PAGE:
James Bond Franchise Fails to Light New Fires with Old Matches


Steve-Lundin-headshotBy Steve Lundin, Cultural Analyst and Author, “The Manipulator: A Private Life in Public Relations (Volume I)”

Two major products from the James Bond franchise machine completely emptied the war chest of plots, characters, villains, backstories, gadgets, cars, drinks, clothes, and overall Bond tropes, to deliver a two fisted critical dud this year. The much ballyhooed release of Spectre, the longest Bond movie ever, and Trigger Mortis, the longest Bond book ever, couldn’t make up for the desperately derivative nature of both products. It’s hard to shoot to kill when you’re packing reloaded blanks.

In returning to the past for inspiration and material, the producers of these works are demonstrating that they’ve either run out of ideas, in the face of more freewheeling and aggressive franchises (Mission Impossible and Bourne), or that the era of the angry, uptight, angst ridden, metrosexual, one lining gentleman secret agent has come to an end. Maybe it’s time this spy came in from the cold, with a little help from new friends.

James Bond SPECTRE

(Photo Source: Twitter)

The beachhead for revisiting the glories of the past was established by author Anthony Horowitz, whose book, Trigger Mortis, was supported with a massive (for a book, OK) international marketing campaign that preceded the movie by two months. Every stop was pulled out to distance this piece from the steady, high quality, brand supporting works that writers John Gardner and Raymond Benson had been cranking out for decades. The idea was to reinvigorate the character by returning to the non-PC, overconsuming, good old Cold War days. You know, when it was just us and the Russians. And while this approach to remembrance of days past (technically only for those between 70 and 80) may have worked for Mad Men, Horowitz delivered the veneer without the furniture.

The author, echoing what we would soon find in the movie Spectre, was more focused on demonstrating his knowledge of Flemingisms than getting down to telling a unique story. This included a running catalog of brand names, feelings, conceits, places, and references to other characters and adventures from other books. Ironically, Benson wrote this same book in 1984, it was called the James Bond Bedside Companion. Trigger Mortis and the Spectre even shared a common moment: the pivotal scene where Bond’s soon-to-be female companion (of the next twelve chapters, or second and third acts), advises our hero that she will absolutely not sleep with him, even though he has just saved her life. One thing is certain: this scene undoubtedly appeared in one of Fleming books and one of the earlier movies.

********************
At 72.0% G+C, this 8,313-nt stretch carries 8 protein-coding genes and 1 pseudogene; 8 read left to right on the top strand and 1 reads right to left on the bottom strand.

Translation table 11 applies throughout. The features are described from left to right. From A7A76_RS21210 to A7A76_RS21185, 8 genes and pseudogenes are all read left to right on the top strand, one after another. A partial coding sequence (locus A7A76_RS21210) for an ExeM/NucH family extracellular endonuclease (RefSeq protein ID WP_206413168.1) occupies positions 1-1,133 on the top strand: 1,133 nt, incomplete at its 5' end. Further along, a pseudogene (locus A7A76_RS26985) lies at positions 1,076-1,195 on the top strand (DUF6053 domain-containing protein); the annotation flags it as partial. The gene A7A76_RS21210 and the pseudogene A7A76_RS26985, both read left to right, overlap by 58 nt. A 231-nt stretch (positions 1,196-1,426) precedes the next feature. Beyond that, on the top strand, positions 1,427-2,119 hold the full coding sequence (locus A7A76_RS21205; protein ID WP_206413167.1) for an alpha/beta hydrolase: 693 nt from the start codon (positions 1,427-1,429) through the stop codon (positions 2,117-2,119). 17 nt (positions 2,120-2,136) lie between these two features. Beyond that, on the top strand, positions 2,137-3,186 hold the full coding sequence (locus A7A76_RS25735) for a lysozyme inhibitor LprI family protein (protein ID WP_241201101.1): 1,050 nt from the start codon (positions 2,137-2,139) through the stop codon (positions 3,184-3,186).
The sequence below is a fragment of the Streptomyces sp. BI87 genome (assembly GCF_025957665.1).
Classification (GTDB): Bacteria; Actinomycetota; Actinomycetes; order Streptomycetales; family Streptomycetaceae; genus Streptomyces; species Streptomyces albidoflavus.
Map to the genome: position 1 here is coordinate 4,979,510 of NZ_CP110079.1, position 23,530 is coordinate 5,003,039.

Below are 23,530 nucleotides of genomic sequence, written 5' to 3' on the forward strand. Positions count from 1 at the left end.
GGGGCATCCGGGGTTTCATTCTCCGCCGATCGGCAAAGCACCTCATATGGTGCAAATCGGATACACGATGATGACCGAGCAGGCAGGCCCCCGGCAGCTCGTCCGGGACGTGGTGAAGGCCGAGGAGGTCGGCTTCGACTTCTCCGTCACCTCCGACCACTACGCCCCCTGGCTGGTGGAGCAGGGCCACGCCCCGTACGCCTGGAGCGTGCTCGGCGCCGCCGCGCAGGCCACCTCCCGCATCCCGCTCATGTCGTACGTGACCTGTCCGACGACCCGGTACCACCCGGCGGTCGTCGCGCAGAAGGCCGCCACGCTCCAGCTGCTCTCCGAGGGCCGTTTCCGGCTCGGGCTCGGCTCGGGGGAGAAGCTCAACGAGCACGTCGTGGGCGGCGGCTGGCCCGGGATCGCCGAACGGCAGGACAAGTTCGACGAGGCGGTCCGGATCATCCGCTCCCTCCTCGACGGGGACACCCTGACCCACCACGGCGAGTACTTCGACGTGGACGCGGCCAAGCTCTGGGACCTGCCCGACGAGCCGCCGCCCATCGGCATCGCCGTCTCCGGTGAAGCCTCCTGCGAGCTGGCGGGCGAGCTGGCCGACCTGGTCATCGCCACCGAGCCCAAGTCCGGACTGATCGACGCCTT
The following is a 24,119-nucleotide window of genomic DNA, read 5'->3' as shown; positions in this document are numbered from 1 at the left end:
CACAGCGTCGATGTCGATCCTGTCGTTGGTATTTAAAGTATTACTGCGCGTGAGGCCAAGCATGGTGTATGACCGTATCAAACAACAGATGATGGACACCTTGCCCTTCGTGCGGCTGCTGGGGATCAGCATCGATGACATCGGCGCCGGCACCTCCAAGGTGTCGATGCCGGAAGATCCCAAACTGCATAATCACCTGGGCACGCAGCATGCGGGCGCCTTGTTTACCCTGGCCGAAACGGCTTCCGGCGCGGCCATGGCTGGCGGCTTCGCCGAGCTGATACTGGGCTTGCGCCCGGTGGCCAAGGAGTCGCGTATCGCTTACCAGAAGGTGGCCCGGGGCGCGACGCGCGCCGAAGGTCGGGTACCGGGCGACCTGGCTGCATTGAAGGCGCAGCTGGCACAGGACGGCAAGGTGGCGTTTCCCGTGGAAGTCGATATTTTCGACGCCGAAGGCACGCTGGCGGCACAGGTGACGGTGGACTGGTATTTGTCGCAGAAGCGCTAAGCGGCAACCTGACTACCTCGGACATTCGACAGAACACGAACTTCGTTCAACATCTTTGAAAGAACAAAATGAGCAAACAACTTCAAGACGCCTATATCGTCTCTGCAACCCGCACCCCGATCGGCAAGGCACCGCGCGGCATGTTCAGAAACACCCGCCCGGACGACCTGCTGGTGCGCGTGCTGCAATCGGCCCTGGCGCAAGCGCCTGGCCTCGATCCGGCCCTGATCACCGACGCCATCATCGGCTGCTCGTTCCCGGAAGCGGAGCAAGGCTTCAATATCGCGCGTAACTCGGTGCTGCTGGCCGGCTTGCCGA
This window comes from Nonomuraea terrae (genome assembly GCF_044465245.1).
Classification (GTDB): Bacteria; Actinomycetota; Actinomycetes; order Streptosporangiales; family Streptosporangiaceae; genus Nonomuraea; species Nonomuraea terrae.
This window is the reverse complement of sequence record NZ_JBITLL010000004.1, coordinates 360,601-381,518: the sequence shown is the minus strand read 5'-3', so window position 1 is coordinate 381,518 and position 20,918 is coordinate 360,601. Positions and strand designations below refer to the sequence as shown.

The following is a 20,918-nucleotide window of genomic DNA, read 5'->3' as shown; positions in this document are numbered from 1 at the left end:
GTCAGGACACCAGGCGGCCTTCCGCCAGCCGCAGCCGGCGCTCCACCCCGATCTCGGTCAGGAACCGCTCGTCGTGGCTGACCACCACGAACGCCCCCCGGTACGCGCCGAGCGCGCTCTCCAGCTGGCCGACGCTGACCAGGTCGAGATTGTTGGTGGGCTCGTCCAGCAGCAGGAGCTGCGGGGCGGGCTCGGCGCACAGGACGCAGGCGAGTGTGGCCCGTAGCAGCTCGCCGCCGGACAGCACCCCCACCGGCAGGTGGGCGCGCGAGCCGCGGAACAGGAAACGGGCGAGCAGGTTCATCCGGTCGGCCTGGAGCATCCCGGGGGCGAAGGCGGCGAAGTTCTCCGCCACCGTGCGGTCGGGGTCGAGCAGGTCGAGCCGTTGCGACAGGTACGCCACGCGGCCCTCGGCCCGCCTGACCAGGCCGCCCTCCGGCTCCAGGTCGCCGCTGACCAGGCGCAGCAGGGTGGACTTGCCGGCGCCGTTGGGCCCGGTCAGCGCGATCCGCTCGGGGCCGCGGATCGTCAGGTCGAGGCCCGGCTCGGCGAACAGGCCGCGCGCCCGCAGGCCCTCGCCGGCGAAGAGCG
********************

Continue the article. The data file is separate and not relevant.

Spectre producers Broccoli and Wilson, and director Mendes, with help from writers Logan, Purvis and Wade, followed this same formula with their Bond, drawing from movies, not books. Collectively they delivered a movie that dragged in classic Bond scenes from the Golden Age of Connery and Bronze Age of Moore. These included, in no particular order, Blofeld, the Aston Martin DB5, shaken, not stirred vodka martinis, a train fight in a (white tuxedo no less), a boat scene, a funeral scene, a flare gun, the return of the gunsight title sequence, and a chamois holster for Bond’s Walther PPK. Fanboys across the world have no doubt already compiled lists of every conceivable reference. Suffice to say that the only thing new in this film was the revelation that Daniel Craig would actually return for another outing to tie up all the messy loose ends this plate of ancient spaghetti left in the theatre.